The federal government is partially shut down this morning, but political spin machines seem to be running at top speed as each party blames the other for the slow-motion train wreck in the nation’s capital.
Democrats are accusing Republicans in the House of Representatives of shutting down government in a futile attempt to unravel President Barack Obama’s health care overhaul. Republicans are blaming the White House and Senate Democrats for refusing to consider changes to the health care law as part of a deal to keep the government running.
Sen. Tim Kaine, D-Va., laid the blame squarely on House Republicans this morning in a written statement this morning, saying:
“The House of Representatives has shut down the government of the United States by rejecting an interim spending measure passed by the Senate, even though that bill accepted the House’s own spending target through November 15. This action hurts the American economy and millions of Americans. The House should reconsider its action and re-open government immediately.”
Sen. Mark Warner, D-Va., sounded a similar note late yesterday afternoon, as a shutdown seemed inevitable:
“It is disappointing that the House majority is prepared to shut down the federal government in its continuing ideological opposition to the Affordable Care Act. This is not a responsible way to conduct our nation’s business. It threatens the economic recovery. It also is not fair to target the federal workforce to bear the brunt of this dysfunction. The Senate has now sent a clean interim spending measure to the House twice – a measure which already reflects compromise between the Senate and House spending plans. The House leadership should allow members to cast an up-or-down vote.”
That’s not how House Republicans see it. Here’s what the three Republican congressmen who represent parts of Southwest Virginia had to say last night when the GOP-controlled House passed a plan that would keep government running and delay enforcement of the health care law’s so-called “individual mandate” :
Rep. Bob Goodlatte, R-Roanoke County:
“Tonight’s vote marks the third time in the past two weeks the House has taken common sense, bipartisan steps to ensure the federal government remains funded. Unfortunately, earlier today the Senate once again failed to act on the proposal passed by the House late Saturday night. Because of the Senate’s refusal to act, this evening the House presented yet another offer to Harry Reid and the Democratic Leadership to keep the federal government open. This common sense bill offered by the House would keep the government running, delay Obamacare’s individual mandate requiring every American to purchase health insurance or pay a tax for one year, and ensure Members of Congress and the President are not given special treatment. Importantly, this legislation gives individual Americans the same one-year delay from Obamacare President Obama has already given to business employers and labor unions. This is an issue of fairness.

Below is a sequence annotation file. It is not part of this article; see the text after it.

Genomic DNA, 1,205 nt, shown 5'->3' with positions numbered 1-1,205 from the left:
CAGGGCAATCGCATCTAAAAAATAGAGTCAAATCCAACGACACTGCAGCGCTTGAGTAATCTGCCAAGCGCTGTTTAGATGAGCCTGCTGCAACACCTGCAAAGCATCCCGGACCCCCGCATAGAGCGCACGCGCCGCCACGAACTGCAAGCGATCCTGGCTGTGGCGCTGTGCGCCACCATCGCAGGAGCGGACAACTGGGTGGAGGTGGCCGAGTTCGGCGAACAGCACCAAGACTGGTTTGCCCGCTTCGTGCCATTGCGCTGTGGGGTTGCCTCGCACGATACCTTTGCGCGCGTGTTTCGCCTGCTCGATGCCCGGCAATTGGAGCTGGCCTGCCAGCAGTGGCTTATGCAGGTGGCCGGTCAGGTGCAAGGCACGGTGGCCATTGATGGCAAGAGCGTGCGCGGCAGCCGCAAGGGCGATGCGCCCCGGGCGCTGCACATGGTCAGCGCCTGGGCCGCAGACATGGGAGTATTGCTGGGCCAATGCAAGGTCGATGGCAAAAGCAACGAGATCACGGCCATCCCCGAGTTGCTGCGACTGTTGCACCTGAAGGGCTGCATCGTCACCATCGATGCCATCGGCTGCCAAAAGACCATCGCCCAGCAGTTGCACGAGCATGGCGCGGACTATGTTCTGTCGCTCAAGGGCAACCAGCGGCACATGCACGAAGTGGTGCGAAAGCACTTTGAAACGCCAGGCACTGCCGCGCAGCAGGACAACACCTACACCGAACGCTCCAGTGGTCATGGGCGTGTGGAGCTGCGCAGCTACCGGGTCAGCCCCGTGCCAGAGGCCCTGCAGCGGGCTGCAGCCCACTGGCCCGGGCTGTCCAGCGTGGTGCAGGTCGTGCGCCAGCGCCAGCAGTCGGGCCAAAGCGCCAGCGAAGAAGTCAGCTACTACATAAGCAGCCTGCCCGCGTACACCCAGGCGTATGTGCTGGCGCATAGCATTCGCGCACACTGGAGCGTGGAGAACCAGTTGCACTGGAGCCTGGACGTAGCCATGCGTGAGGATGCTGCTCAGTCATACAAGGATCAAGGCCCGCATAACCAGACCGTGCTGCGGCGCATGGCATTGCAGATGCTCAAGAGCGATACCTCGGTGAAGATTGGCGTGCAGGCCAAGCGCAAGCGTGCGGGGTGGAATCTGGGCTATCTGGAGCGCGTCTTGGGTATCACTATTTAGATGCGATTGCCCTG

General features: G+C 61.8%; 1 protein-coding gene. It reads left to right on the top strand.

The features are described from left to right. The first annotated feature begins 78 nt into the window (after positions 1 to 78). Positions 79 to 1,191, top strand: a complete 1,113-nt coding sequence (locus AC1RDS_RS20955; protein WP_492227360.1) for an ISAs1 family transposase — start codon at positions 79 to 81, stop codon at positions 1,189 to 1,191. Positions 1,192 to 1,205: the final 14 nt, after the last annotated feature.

“The bottom line is that the House has acted three times to avert a government shutdown while the Senate has shown no willingness to compromise. I do not want to see the government shut down and neither do the American people. I urge the Senate to stop the tabling motions, stop the delaying, and act now to keep the federal government open and enact common sense changes to Obamacare.”
Rep. Robert Hurt, R-Chatham:
“As of tonight, we in the House have been working for the past two weeks to offer proposals to fund the government. We’ve now passed three proposals, and the Senate refuses to compromise.
“Each proposal we have passed embraces reasonable and responsible spending reform and extends to Virginia families the same reprieve from the harmful effects of the healthcare law that the President has extended to favored special interests here in Washington.
“Tonight’s amendment includes a one-year delay in the Affordable Care Act individual mandate. Further, it requires Members of Congress and their staff to participate in the President’s healthcare exchanges without employer subsidies.
“Our nation has borrowed $17 trillion, and Washington borrows 30 cents on every dollar it spends. The President’s healthcare law is contributing significantly to this spending by driving up costs and reducing choices for healthcare providers, for Main Street businesses, and, most important, for Virginia families. We must take every opportunity here in Washington to embrace reasonable spending reform and to protect Virginia families from the harmful economic consequences of the President’s healthcare law.
“It is my hope that we will be able to find agreement in avoiding a shutdown, and we will continue to work in good-faith to achieve that end.”
Rep. Morgan Griffith, R-Salem issued this statement before the House floor vote:
“I remain opposed to the health care law known as Obamacare, and think it is bad medicine for Americans. I will continue working to repeal and defund it. As our work on that issue continues, I will be supporting the House of Representative’s latest efforts to compromise, keep the government open, and control spending. With the passage of this compromise by the House, the Senate will again have the opportunity to join us in keeping the government open and ensuring fairness for all under Obamacare. A vote in favor of this proposal would make sure that the President and Congress have to live with Obamacare like other Americans, and also would delay the individual mandate on the American people as President Obama delayed the employer mandate for American businesses. I would strongly encourage the Senate to join us in supporting this measure.”